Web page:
Mr Lockhart is the present holder of the cup. Are these qualifications good enough ? if you think so, come and see them. The public are invited.
Muirkirk Advertiser September 29th 1910.
An exhibition took place over the local course on Saturday last when several of the best amateurs playing took part. The players were Messrs Gordon Lockhart, James Robb, and Mr Robert Andrew.
The players engaged in a four ball match, Messrs Lockhart and Robb opposing Messrs Andrew and Robertson. The weather, which had in the forenoon been very threatening, fortunately favoured the proceedings, and a crowd of about 100 followed the players. As might be expected from exponents of such standing, the play was first class, Mr Lockhart especially playing brilliantly. Two rounds of the nine hole course were played, and Messrs Lockhart and Robb were returned the winners by 3 holes up and 1 to play. An individual record for the course was created by Mr Lockhart with a score of 73, made up as follows : -
1st Round - 4 4 3 5 3 5 5 4 4 – 37
2nd Round - 4 4 4 4 4 4 4 4 4 – 36
Mr Lockhart had several magnificent drives, indeed the driving of all excited much admiration. Each player was most unfortunate in the second round at the blazes hole in not holing out in 3 – all had 4s. Perhaps it is just as well, for Mr Lockharts second round is a curiosity – all 4s.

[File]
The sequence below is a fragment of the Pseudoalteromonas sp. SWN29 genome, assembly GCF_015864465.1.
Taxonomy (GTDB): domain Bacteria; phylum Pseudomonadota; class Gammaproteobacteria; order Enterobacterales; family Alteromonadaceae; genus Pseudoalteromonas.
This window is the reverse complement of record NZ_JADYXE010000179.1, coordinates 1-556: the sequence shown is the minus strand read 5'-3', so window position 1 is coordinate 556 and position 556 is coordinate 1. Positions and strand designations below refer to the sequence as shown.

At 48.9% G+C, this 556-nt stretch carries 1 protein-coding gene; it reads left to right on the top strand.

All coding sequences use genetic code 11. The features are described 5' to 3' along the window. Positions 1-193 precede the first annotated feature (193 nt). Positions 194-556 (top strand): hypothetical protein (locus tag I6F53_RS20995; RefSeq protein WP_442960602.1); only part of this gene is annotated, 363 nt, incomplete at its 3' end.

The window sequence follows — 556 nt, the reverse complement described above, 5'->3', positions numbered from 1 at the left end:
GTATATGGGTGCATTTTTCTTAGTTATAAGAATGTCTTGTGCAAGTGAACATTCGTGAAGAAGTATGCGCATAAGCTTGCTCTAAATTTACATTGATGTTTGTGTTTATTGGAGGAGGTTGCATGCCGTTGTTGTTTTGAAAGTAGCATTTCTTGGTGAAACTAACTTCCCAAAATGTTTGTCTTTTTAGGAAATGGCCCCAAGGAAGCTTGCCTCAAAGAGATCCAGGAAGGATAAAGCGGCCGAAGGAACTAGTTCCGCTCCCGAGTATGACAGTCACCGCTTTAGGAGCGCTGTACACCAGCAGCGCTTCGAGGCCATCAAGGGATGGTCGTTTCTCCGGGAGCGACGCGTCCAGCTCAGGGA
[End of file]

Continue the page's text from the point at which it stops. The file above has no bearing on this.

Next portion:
After the game the players, accompanied by several enthusiasts, proceeded to the Ironworks Institute for tea. Mr Young, President of the club occupied the chair. After a substantial repast, served up in Mrs Murdochs usual satisfactory style.
The chairman thanked the players for the fine game which they had given, and hoped to see them back again soon. In the name of a few admirers, he presented Messrs Robb, Lockhart and Andrew with a golf scarfpin each, as a memento of their first visit to Muirkirk.
Mr Robb replied on behalf of Mr Lockhart, Mr Andrew and himself, and thanked all for their kind reception there that day and for the beautiful presents they had received. He was ready at all times to do anything to further the game. Messrs Cormack and Robertson, to whom the club are much indebted for services and advice, also spoke on terms suitable to the occasion.